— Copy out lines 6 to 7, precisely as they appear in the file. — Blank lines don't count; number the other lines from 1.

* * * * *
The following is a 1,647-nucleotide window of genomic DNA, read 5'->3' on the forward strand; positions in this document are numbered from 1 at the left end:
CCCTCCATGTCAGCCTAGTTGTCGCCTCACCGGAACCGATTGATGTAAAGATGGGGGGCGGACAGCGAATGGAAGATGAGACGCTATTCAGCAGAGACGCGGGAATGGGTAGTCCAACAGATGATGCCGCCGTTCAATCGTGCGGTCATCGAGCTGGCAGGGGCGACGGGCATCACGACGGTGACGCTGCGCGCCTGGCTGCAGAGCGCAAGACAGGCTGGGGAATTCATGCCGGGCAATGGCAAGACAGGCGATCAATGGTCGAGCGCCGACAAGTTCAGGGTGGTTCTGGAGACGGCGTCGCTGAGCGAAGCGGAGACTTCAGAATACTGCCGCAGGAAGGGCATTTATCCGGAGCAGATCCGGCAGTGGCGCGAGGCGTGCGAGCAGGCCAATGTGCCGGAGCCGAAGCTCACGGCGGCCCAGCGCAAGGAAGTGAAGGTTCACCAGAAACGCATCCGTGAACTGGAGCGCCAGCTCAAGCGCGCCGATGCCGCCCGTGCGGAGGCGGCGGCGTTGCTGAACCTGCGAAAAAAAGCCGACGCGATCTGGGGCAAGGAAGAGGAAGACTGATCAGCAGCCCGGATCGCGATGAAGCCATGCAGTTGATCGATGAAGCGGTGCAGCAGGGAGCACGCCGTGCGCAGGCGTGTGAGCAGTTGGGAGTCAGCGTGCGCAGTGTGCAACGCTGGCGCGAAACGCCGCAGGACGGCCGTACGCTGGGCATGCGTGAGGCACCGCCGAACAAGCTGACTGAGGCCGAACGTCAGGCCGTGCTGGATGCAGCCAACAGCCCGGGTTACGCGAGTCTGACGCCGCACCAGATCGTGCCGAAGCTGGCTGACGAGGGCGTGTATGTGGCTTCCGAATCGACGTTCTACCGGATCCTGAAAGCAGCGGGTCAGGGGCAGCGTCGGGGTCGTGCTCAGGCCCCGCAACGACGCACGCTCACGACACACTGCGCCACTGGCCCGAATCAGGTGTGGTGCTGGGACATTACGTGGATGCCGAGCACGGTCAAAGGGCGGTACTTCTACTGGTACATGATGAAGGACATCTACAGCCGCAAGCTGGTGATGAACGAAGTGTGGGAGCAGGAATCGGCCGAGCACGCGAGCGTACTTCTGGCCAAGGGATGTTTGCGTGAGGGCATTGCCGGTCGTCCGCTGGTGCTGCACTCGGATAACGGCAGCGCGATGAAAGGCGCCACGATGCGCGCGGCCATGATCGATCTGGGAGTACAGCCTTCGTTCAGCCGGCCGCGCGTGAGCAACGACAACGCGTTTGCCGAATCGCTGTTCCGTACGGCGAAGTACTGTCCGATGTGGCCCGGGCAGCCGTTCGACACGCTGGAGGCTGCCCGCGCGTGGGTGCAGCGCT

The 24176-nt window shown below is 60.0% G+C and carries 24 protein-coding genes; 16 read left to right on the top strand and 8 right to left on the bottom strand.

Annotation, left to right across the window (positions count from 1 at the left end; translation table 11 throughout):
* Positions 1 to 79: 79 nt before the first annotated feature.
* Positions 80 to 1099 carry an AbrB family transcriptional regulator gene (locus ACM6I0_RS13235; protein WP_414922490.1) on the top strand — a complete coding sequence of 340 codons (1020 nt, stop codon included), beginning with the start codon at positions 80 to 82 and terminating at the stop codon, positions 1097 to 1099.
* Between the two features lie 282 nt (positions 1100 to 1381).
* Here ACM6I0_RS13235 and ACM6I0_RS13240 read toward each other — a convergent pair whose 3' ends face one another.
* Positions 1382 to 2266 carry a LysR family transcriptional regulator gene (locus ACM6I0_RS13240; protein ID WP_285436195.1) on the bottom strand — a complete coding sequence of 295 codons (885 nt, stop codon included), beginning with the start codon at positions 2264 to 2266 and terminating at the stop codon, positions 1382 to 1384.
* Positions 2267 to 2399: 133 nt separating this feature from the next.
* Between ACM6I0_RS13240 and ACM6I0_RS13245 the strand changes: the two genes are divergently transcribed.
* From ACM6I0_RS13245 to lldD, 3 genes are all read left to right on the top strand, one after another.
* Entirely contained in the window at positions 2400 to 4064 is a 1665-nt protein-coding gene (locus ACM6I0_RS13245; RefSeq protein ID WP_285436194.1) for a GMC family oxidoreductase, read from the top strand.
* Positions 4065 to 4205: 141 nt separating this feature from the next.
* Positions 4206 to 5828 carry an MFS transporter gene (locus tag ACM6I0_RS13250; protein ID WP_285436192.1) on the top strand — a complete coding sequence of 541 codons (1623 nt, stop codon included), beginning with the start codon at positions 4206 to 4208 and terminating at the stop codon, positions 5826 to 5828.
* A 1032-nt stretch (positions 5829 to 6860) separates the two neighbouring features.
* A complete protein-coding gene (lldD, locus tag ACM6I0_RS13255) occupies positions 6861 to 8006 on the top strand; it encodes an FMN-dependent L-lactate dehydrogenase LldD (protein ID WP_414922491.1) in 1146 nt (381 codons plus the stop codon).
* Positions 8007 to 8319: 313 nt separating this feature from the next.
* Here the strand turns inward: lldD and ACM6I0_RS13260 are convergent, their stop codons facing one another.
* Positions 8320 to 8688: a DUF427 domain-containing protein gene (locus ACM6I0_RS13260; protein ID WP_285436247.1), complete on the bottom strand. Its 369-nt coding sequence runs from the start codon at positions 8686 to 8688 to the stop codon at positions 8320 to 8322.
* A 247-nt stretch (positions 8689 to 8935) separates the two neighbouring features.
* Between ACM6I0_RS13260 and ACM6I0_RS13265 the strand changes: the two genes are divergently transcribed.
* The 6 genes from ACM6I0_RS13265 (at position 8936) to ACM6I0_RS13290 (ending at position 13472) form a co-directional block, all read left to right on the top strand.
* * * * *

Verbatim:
* Positions 80 to 1099 carry an AbrB family transcriptional regulator gene (locus ACM6I0_RS13235; protein WP_414922490.1) on the top strand — a complete coding sequence of 340 codons (1020 nt, stop codon included), beginning with the start codon at positions 80 to 82 and terminating at the stop codon, positions 1097 to 1099.
* Between the two features lie 282 nt (positions 1100 to 1381).